A growing ethical debate concerns an apparent lack of respect for creator rights when ingesting content and creating training models. ChatGPT has apparently ingested the contents of Archive of our Own, a prominent fanfic archive, without the consent of its authors. Reddit and Wikipedia are also thought to be major sources that have helped create ChatGPT’s generic English writing style. It seems any open content on the web is fair game for these models, regardless of whether authors have morally consented to their work being used in this way. “Just because you can, doesn’t mean you should” (cf: Jurassic Park), of course. Even more controversial is the use of images for generative creative works and art. Or the use of AI to replace artists working on the backgrounds of an anime series. Expect to see more ethical and legal issues in this space and a lot more lawsuits as generative creative AI tools begin to be integrated directly into consumer software as well.

As for whether a tool that does not respect creator rights can itself be an author, the answer already seems clear cut: no.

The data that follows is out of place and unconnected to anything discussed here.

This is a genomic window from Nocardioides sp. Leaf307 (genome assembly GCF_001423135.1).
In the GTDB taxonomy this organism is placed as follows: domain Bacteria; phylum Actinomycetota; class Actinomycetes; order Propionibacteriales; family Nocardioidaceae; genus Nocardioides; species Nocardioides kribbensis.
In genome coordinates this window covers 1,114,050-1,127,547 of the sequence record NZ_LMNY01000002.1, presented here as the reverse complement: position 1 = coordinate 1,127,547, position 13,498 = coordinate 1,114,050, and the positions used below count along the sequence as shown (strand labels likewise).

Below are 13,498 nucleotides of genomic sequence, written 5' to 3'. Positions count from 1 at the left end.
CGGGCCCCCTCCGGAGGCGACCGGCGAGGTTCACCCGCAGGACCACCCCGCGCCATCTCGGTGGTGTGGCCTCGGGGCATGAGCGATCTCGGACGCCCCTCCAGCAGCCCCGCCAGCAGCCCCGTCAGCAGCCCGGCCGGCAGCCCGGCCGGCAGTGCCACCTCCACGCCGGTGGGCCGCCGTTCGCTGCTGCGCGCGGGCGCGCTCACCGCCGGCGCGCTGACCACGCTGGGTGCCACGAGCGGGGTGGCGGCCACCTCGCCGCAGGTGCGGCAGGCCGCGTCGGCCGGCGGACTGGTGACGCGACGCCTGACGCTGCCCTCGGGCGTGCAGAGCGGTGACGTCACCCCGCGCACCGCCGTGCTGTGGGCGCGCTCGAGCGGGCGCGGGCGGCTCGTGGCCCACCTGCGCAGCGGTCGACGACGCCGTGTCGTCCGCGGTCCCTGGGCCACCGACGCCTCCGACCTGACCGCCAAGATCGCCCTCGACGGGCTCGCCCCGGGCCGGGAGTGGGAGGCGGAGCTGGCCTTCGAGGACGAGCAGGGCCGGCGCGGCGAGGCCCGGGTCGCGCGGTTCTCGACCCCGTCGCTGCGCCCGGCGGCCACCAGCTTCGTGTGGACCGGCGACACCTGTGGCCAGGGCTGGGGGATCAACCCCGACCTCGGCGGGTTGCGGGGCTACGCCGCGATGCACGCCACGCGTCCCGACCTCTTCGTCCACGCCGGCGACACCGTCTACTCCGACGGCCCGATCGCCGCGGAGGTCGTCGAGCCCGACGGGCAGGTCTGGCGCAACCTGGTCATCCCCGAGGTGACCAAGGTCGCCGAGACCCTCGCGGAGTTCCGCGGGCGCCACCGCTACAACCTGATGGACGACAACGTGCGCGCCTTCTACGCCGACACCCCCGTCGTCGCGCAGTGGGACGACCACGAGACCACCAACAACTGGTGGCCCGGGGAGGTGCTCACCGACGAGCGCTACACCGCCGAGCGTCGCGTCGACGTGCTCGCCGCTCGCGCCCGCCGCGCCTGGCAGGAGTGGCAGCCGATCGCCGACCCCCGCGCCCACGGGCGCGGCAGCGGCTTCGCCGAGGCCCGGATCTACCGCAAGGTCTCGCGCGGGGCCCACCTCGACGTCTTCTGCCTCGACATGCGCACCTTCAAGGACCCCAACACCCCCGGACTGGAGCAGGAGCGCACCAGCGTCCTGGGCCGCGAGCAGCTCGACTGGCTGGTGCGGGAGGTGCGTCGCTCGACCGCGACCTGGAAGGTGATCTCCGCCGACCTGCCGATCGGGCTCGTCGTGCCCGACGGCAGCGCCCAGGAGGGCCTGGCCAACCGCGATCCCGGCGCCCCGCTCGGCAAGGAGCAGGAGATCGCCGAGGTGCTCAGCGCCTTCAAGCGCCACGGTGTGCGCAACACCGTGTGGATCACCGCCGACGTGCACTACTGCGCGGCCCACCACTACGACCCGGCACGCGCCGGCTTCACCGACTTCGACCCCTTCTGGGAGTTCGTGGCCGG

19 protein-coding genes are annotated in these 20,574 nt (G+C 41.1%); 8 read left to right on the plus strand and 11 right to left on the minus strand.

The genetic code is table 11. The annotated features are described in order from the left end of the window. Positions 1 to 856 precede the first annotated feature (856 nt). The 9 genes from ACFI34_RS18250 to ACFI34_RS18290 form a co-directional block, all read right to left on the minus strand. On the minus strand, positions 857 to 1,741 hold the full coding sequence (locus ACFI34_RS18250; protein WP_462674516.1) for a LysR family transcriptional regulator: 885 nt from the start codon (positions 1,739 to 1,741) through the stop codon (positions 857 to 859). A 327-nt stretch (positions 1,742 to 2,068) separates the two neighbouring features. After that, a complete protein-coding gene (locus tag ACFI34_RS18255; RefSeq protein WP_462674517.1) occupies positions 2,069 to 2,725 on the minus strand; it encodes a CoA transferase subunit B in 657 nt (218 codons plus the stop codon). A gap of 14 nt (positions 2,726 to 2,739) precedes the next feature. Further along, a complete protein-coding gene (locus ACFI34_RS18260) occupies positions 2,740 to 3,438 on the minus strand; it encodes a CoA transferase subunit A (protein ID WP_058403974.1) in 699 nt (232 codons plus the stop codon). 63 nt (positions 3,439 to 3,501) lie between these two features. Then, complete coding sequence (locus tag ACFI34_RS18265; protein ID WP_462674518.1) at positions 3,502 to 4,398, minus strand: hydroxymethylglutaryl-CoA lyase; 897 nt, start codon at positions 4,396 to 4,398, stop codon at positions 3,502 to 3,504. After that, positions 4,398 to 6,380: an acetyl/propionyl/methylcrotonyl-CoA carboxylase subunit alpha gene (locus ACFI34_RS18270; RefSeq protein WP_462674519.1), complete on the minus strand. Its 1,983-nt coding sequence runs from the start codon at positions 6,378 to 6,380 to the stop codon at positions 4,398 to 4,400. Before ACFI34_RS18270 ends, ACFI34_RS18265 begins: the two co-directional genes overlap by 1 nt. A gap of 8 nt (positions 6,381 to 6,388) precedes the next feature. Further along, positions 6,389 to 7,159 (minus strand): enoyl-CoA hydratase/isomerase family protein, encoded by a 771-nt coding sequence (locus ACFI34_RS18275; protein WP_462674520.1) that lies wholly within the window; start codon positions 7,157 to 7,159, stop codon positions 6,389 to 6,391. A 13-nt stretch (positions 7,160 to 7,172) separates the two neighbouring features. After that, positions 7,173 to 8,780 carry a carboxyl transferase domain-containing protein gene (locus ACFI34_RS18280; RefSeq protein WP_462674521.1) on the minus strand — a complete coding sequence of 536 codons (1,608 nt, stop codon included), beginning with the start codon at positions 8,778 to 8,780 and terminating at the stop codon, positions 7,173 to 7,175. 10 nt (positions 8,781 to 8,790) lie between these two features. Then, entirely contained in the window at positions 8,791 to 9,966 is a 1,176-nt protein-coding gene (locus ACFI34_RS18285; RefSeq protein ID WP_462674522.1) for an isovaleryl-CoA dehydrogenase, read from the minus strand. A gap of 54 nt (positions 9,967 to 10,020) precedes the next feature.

For libraries, ethical issues in AI and ML ought to trigger a resurgence in information literacy. I have said frequently over the years that I cannot understand why a media and information literacy course is not the most popular and oversubscribed course at every university (and school and public library). I mean media and information literacy skills that deconstruct sources of knowledge, invested interests, and allow people to critically appraise the veracity of what they are reading, viewing, and hearing. I often reflect on conversations with colleagues around 2015 from Ukraine, Romania, Finland, Denmark that were ringing the alarm bell about a lack of appreciation for debate, democratic values, and truth. As we have seen in Europe, the US and elsewhere in the years since, these values have been sorely tested. Finland’s forethought to invest in ensuring young people have these skills in the face of endemic misinformation has proved to be visionary.